Nick is a weather nerd to the core. He graduated from Oregon State University n 2008 with a Bachelor of Science in Earth Science with an emphasis in Atmospheric and Oceanic Sciences. In 2010, he decided that he wanted to pair his love of journalism with his passion for weather. So, he enrolled at Syracuse University to earn his Masters of Science in Broadcast & Digital Journalism.
After forecasting for media outlets in Syracuse, New York and Amarillo, Texas he is now in Hattiesburg, Mississippi where he works as the Chief Meteorologist for a local television station and works part time as an Adjunct Professor teaching a course in meteorology.
Latest 18z NAM computer weather model, which is our shorter medium range model, is now bringing in a chance for rain to the panhandles Sunday afternoon / night.
Not bad! And that’s not all! The latest Euro computer weather model is also on board with the NAM.
Now, in saying that, there’s not much rain out there. The total amount of rainfall that any one point will realize should stay below one-tenth of an inch of rain. Sadly, because we lack the available low-level moisture, rain won’t make it all the way to the ground in some spots. So virga will be the name of the game for you folks.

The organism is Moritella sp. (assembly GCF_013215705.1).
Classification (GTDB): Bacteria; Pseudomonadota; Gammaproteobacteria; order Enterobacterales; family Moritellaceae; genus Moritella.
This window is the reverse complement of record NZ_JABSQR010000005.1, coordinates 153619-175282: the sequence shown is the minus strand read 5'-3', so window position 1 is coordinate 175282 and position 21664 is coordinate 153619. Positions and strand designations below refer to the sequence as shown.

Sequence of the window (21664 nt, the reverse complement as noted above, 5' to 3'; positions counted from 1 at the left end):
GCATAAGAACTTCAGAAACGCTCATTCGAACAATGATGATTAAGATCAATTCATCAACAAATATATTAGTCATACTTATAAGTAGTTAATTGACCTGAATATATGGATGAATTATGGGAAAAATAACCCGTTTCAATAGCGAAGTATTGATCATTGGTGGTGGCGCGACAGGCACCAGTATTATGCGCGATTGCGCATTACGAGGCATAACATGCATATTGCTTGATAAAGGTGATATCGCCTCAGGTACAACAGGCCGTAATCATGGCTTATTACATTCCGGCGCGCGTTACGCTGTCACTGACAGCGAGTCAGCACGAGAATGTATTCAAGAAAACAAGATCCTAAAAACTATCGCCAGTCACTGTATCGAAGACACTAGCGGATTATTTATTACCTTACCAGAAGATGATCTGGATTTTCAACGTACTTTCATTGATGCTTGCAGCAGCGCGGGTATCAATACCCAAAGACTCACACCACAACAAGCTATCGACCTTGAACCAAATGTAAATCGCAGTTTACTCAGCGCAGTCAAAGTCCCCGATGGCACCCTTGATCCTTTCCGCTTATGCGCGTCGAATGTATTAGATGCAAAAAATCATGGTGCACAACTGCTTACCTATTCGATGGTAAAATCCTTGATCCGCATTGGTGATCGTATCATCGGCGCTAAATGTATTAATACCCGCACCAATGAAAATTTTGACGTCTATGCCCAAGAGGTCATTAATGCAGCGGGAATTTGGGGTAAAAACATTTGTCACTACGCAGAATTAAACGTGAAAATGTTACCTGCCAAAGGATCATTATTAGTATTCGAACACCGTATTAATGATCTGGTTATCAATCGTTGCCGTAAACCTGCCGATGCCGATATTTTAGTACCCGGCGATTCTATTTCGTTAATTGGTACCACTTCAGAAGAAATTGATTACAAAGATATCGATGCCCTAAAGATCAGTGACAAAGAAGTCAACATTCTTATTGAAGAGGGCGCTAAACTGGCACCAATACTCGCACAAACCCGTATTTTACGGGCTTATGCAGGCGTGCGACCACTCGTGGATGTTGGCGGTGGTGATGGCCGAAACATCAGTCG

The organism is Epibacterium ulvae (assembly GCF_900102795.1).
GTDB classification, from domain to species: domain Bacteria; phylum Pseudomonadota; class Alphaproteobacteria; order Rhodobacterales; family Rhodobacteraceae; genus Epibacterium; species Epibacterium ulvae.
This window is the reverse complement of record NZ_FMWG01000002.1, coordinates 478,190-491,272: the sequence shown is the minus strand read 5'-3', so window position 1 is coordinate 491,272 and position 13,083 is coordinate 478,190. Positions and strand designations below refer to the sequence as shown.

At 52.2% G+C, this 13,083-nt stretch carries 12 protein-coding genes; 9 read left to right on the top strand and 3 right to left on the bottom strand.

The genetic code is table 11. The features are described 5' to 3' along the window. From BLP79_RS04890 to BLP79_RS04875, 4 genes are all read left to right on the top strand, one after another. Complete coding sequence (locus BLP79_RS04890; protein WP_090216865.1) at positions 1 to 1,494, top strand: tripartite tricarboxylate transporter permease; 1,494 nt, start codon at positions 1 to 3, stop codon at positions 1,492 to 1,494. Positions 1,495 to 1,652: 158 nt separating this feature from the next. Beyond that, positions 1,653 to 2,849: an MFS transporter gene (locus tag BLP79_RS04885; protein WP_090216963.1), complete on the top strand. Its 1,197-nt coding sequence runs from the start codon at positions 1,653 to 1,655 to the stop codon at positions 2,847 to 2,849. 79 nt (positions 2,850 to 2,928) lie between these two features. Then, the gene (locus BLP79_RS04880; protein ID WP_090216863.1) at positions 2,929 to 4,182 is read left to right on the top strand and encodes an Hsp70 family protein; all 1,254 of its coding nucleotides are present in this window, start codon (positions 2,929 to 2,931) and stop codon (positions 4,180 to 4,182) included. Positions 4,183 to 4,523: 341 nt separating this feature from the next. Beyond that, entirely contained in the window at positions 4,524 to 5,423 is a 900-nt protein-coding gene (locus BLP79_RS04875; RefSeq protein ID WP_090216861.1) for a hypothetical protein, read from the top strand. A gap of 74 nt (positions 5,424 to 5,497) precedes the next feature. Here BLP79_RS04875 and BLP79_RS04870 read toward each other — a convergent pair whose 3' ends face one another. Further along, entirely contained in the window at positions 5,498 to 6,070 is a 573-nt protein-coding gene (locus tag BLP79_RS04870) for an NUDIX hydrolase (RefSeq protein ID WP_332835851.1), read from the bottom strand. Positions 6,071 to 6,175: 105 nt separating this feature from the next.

At the end of the day, the rain chances vary between 10- and 30-percent Sunday night. It’s looking like the best bet for rain will be west of a north-south line from Goodwell, Ok to Umbarger, Tx.
In the areas that do have the available low-level moisture, the right ingredients (CAPE Values over 100 J/kg & Bulk Shear above 20kts) are present for a few claps of thunder.
It looks like another round of severe thunderstorms are headed toward the souther Ohio River Valley, parts of Kentucky, Tennessee and Alabama. Scenario As a cold front associated with an area of low pressure swings through the Ohio, Tennessee, Kentucky area the threat for severe weather is possible. The bulk of the severe weather potential will be from Lexington, Kentucky… Read more →
Sometimes, Reed Timmer is about as good as it gets…
Apparently the 06z GFS has pulled a quick U-turn on the 0z projections. And it has gone one step closer to – of all things – December for the high plains.
This is the suggested precipitation type for Monday, March 25, 2013 across the Texas panhandle and the rest of the region in the afternoon.
And yes, blue means snow.
The GFS computer weather model suggests high temperatures in the low 30s on Monday and Tuesday.
Not sure how long this projection will hold. Keep in mind at about 10-12 days out these forecast models are still relatively inconsistent . But if it holds, talk about a far cry from where Amarillo will be today.